Pratima Dharm, former army captain and chaplain, recently began her work as Georgetown’s first Hindu chaplain. She joins the existing Campus Ministry staff of Catholic, Jewish, Muslim, Orthodox and Protestant chaplains. This interview has been edited and condensed for clarity.
How do you think your experience in the military will affect how you approach your new position at Georgetown?
There are a lot of parallels, but at the same time there are many new things that are unique to the campus ministry. The parallel of the age category, from 17 to about 28 or 30, is what we primarily focus on. I have been the lead chaplain for suicide prevention for years in the military. That is one of the things that we have to deal with a lot in the military with the young soldiers. Those are parallels that I find perhaps, even on a campus ministry, if they’re not apparent right now, would come forward in the future. It’s a good preparation point to start from. Also some of the main issues of identity, issues of stress related with studies and education, we see the parallels that are found in the military as well with the young soldiers.
What function do you think spirituality serves on a college campus?
I think it’s a huge part in shaping the person, the individual that comes to be a part of the Georgetown family and culture. I would use the word, “spiritual formation.” It is very relevant to the point of their lives they are in at this time, where they are not fully formed. I’m not saying that as we grow up we are fully formed, but in terms of certain choices, for young persons, especially in the age category you find predominantly at Georgetown, I find that they still have a lot of questions about identity. They have a lot of questions about the choices they are making, about career choices, about the fields to study and things of that nature, even in terms of the relationships they have as they transition from home to college. Things of that nature are very important and relevant when you bring the faith piece in. I see a powerful connection between faith, spirituality and the formation of the whole person, not just to be focused on choosing a career path, but who they become ultimately. I think spirituality and religion plays a big, huge part in that.
What have been the most rewarding aspects of your time here already?
The most rewarding aspects have been the students. Oh my goodness, they are absolutely amazing. What is really amazing to me is how much that they have carried forth from their home culture to here, and the need they have to practice their religion, their faith and their spiritual practices within their university. That amazes me. They are so young, yet it is so important to them to practice their faith. Now, that is amazing to me. And they have so many questions, that I am most of the time able to answer. That to me is amazing that I am older now and I have something to offer to them. That I am in a place that I can offer something to these kids who are so eager to learn and to know more about their faith.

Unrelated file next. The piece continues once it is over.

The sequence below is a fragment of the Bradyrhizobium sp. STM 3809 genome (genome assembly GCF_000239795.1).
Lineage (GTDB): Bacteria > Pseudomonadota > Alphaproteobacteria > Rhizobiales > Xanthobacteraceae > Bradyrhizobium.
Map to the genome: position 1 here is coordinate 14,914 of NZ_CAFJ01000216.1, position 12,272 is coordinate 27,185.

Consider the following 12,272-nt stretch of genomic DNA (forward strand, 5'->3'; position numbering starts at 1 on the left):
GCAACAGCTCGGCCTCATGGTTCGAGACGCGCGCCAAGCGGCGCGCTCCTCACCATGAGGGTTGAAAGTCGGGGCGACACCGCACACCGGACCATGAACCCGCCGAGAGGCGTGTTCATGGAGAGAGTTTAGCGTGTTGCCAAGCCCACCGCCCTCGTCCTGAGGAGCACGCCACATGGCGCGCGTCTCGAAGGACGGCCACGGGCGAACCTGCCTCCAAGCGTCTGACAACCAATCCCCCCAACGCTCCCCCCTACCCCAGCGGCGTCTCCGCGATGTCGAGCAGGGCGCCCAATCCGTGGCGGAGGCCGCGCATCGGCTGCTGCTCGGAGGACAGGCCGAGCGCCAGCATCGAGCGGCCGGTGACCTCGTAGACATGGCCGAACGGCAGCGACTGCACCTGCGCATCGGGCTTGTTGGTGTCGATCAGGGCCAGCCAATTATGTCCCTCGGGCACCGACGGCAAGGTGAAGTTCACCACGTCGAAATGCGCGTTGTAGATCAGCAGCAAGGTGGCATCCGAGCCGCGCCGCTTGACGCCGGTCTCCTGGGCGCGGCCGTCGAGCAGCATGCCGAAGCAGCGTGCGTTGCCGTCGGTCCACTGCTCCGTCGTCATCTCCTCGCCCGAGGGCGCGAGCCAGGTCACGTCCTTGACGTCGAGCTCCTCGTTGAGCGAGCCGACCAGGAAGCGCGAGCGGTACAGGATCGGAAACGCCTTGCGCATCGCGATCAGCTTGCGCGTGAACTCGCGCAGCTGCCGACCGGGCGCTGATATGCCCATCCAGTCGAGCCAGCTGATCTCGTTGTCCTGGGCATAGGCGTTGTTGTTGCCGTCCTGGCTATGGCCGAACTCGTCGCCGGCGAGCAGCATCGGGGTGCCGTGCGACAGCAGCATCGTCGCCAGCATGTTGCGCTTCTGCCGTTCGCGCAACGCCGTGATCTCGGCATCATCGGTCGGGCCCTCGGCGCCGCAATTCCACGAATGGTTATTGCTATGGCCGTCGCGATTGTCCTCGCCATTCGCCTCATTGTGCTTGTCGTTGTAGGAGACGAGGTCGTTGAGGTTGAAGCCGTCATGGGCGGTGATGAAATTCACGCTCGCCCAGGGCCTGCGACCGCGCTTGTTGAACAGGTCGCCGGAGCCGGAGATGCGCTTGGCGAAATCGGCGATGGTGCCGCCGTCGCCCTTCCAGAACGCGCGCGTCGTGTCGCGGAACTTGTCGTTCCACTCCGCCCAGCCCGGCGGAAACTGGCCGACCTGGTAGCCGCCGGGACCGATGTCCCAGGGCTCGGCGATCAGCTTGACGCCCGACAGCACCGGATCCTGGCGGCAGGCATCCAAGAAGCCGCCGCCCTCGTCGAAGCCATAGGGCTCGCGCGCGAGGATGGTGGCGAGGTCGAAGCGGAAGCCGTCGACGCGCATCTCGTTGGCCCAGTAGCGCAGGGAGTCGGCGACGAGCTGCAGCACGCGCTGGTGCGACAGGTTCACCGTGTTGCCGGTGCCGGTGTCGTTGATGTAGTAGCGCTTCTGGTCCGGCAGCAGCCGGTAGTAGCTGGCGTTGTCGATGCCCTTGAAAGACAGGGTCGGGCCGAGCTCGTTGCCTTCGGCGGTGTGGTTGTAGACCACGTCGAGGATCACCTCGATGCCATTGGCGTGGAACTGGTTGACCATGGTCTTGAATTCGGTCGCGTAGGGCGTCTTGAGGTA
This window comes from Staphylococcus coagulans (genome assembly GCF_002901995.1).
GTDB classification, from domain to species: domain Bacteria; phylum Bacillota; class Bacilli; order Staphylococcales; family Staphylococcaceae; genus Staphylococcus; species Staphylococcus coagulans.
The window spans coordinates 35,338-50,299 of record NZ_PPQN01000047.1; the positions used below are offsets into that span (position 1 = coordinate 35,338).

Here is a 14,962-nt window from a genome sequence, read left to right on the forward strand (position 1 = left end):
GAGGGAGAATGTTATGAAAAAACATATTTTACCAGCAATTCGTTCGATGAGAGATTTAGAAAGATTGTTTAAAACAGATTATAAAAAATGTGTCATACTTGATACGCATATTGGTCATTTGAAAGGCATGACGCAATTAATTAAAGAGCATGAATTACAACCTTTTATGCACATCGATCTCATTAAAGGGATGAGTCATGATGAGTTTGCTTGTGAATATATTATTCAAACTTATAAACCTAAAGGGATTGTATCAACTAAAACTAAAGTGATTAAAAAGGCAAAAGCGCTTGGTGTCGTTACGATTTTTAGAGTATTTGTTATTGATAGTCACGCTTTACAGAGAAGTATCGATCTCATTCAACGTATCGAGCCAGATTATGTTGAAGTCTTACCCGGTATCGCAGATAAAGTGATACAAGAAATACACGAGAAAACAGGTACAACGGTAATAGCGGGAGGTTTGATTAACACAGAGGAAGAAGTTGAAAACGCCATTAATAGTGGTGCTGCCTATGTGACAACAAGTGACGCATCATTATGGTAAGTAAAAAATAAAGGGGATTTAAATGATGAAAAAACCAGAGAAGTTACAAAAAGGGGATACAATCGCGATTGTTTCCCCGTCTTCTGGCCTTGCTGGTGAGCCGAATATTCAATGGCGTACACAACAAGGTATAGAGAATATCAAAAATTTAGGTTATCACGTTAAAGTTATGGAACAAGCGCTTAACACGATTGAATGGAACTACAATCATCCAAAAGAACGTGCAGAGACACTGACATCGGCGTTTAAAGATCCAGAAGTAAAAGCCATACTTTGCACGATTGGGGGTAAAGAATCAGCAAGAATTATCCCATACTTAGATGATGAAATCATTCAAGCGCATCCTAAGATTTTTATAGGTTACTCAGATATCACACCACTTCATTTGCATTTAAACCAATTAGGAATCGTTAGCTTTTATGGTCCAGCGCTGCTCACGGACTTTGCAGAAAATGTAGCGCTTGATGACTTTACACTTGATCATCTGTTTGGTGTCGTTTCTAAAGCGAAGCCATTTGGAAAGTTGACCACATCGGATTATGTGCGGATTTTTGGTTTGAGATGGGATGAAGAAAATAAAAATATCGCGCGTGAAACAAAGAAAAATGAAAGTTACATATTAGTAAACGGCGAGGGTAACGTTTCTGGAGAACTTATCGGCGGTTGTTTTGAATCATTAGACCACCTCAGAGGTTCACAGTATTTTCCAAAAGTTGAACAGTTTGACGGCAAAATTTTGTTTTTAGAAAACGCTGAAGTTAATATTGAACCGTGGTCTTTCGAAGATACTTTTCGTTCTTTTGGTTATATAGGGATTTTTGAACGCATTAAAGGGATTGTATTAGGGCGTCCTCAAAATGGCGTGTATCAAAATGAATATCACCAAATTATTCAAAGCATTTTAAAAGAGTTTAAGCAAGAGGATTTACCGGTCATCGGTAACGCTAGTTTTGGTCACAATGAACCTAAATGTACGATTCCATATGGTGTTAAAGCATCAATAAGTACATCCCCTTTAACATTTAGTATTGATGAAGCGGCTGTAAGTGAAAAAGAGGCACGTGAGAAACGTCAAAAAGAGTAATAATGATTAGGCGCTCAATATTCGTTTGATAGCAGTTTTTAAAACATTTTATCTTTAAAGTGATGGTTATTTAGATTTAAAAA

How are you looking to add to Campus Ministry, and the overall Georgetown community, moving forward?
It really stems from the fact that there has never been a Hindu chaplain at Georgetown. These Hindu students have been very good about organizing themselves and getting things done that way, but I am really taking my time to hear them and to listen to them and to know what the needs are. The future plans that I am actually right now just shaping and forming is based off of what I hear from them and their needs. The need is to have a strong mentor and a person they can go to in terms of counseling. Also, it is about creating those safe places for them, because this is a little new.
At the same time, there is a need to have a chaplain and creating those spaces where their learning is facilitated, while at the same time, they also get a break from learning itself. It’s developing achieving programs that aid their learning, but at the same time, give them a respite as well. They have so much coming at them that I’m amazed at their courseload and the events they’re expected to commit to and the life that they live. I’m in that boat right now to hear them and do what I do based off of what I hear from them to really create those safer spaces of balance, where they are really able to be themselves and hopefully have opportunities for spiritual formation, within the various diverse religious opportunities you have at Georgetown. It is a Jesuit institution and a great institution, but it is also very open to learning from different faith groups as well. The intentionality behind all programs would be to make sure that Hindu students avail themselves to be participating in other faith group activities to enhance their own understanding of their own faith. I am a big proponent for people having the opportunity to experience other cultures and other belief systems that may even challenge their own beliefs. I like to use the word balance. Balance is the word, and the freedom to choose.